Top 5 tips for working with eLearning vendors

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What’s a blog without the top 5 tips? I thought it was time to post some.

The below commentary just relates to my experience in buying and selling eLearning. It’s written for people who buy eLearning products or services. Hope it’s a help. Interested in other people’s experiences or additions too!

1. Ask to meet production people

eLearning Business Development Managers (BDMs) are great advocates for learning. They’re generally not your stereotypical ‘carpet sales’ people, that is, they’re selling custom solutions which means they really listen to your needs and don’t just flick through a book of designs (carpets) and ask you to take your pick. However, they are still there to sell you… ‘yes, we can do that, exactly as you want – no, even better in fact’. Meeting the production people of a group you might do business with helps you know who it is you’ll actually be working with i.e. you will not be having a lot to do with the BDM once the sale goes through. Asking production people the harder questions will provide you the kinds of responses and communications you will have with them in future. It also helps the production team know your needs, promises and offers made during the pre-sale process – so it is not lost in translation between a sales and production.


2. Read the project plan

The number of times people don’t really read the detail is disheartening as a vendor, but more importantly, dangerous for a client. If you don’t diarise the review dates of a project and then the timelines slip at your end, the vendor can usually push back in time. It’s in most of our contracts i.e. you’re a day late with your review, and so the vendor has reallocated resourcing to another project, and quite rightly, they can’t simply kick-off again immediately. At The Learning Hook, we’re very flexible when our clients miss dates, but contractually we can push back, and if absolutely necessary, we do. Most clients completely appreciate this need at the time, but they do regret being late when it occurs. Oh, and if you do not get a project plan from a vendor, be concerned. They are either very inexperienced, not deadline driven or perhaps purposefully, don’t want to commit to anything (they may also be so cheap they can’t afford Microsoft Project – project plans in emails are not good enough!).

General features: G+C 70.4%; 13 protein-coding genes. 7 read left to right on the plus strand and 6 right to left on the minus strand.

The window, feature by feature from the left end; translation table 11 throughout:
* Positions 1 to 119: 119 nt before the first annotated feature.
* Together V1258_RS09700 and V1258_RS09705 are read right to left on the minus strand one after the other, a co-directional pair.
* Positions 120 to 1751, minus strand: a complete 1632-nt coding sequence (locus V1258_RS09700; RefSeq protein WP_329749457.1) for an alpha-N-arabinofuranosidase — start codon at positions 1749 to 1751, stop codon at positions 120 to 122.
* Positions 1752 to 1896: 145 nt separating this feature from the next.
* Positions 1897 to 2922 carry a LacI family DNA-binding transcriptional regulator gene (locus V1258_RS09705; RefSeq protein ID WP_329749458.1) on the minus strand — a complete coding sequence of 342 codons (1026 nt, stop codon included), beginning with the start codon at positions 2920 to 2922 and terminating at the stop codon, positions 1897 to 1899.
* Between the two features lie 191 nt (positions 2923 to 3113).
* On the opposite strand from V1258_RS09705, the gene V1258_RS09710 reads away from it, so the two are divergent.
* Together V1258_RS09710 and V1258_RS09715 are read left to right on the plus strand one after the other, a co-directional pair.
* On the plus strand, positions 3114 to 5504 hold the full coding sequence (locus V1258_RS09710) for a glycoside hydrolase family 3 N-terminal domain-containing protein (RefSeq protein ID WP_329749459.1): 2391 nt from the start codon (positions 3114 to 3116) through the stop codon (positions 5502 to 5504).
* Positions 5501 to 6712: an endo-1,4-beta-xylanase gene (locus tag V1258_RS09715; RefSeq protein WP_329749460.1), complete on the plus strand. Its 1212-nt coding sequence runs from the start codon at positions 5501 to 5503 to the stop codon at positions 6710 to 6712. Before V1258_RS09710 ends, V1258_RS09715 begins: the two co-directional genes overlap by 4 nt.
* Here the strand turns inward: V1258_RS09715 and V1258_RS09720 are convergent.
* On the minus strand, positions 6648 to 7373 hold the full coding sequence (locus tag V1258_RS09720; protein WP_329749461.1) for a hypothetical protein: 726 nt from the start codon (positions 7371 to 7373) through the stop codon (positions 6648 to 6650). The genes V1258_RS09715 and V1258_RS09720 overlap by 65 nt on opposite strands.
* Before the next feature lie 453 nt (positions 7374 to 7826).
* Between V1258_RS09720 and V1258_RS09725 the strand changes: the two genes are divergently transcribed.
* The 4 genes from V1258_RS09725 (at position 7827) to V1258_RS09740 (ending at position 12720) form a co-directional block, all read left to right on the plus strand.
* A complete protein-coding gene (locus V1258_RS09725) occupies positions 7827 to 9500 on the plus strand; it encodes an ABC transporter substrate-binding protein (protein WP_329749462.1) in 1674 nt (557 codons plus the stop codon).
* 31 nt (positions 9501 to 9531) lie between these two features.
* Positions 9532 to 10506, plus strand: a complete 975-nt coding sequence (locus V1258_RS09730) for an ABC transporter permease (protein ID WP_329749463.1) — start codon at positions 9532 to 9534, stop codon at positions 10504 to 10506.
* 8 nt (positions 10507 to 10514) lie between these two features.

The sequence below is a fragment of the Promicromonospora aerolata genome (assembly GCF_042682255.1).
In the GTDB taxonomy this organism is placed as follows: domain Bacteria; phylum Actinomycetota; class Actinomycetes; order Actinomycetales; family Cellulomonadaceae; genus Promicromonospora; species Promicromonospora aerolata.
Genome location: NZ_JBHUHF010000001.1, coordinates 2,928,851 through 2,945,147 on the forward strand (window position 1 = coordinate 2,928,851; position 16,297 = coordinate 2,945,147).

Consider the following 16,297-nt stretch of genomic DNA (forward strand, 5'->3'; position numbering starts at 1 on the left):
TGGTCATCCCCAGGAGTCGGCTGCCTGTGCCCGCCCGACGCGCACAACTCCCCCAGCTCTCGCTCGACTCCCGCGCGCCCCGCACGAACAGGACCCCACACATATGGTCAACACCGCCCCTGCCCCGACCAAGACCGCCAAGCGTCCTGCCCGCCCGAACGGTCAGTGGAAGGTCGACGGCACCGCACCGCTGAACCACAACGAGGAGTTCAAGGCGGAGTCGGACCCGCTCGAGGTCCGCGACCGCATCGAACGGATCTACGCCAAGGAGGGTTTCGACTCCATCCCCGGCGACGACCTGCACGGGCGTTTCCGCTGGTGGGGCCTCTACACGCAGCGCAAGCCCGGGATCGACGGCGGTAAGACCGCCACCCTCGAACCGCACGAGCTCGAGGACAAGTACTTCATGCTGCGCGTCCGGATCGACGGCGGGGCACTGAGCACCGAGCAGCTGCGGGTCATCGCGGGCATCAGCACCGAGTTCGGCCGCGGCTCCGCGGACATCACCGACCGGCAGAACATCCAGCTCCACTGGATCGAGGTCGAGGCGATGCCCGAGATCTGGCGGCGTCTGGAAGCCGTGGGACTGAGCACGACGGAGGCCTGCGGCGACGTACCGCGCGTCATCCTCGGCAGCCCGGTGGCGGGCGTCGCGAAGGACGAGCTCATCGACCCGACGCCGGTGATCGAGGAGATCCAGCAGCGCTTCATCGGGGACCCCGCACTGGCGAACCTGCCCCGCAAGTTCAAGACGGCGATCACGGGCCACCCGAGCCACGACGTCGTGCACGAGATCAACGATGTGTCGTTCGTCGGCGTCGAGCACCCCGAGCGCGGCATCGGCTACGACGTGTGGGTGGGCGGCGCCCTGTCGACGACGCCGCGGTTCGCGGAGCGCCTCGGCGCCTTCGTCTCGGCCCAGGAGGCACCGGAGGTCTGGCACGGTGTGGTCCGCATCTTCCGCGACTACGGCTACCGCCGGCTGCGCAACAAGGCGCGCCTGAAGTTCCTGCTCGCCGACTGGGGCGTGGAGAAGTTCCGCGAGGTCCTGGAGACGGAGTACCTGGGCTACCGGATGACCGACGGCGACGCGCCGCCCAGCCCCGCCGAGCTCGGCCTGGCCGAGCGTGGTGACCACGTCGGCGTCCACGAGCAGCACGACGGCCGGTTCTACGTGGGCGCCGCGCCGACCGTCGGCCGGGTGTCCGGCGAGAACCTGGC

3. EXPECT advice

Hopefully the vendor you’re working with is someone you trust. Treat it as a partnership and be transparent in your needs so they have the right data to provide you the right advice, and make sure you ask for it. If your project manager mostly just nods and doesn’t question your own suggested approach, be concerned. You may not be getting the value for money you’re entitled to from this learning professional. Not that a vendor should disagree all the time, but this is their area of expertise and mostly, it’s not the client’s. Get them to weigh up the benefits of building with your in-house authoring tool, like Lectora, Captivate or Articulate; ask them their opinion on why SCORM 1.2 may still be a better option than SCORM 2004; get them to confirm why their quote only caters for just one browser, and why that’s adequate for your needs. They should be proactive in offering this type of advice anyway, but prompt them if they don’t, it will be insightful in your relationship with them and prompt better products/learning outcomes.


4. Test all courseware at every review on your LMS

Clients generally take the lead of the vendor in terms of reviewing the online courseware. Make sure you plan with the vendor to test your course on your LMS during the online review cycle NOT just before it goes live. Seems simple enough, but it’s easily overlooked and a lot of vendors prefer their own test sites – providing clients a test log in. They generally do this because it’s simply easier; they’re working back to 1am to get you a deliverable by the project plan date, so at the end of their own tortuous development cycle 😉 they send you a login to their test site. It could also be that it’s hard to create test accounts on your LMS. But it is so much more valuable for them and you to get a SCORM package at that point and put it on your LMS for the initial online review. Why wait until they have made all the review edits and then get the final package to find it doesn’t work… there goes the roll out! (I wouldn’t be concerned with this if you have worked on numerous courses with them for the same LMS.)


5. Give your vendor positive feedback too

eLearning production teams care about what they do. During review cycles, they generally get long lists of edits – from words to images and of course, functionaility. Throwing in some sugar where warranted helps your vendor see what you ‘really like’. The flavours that resonated within your business. This goes a long way in exceeding expectations next time, and also to implement current edits. If you have nothing positive to say – get through the review and don’t work with them again – shop around, there are plenty of great vendors around.

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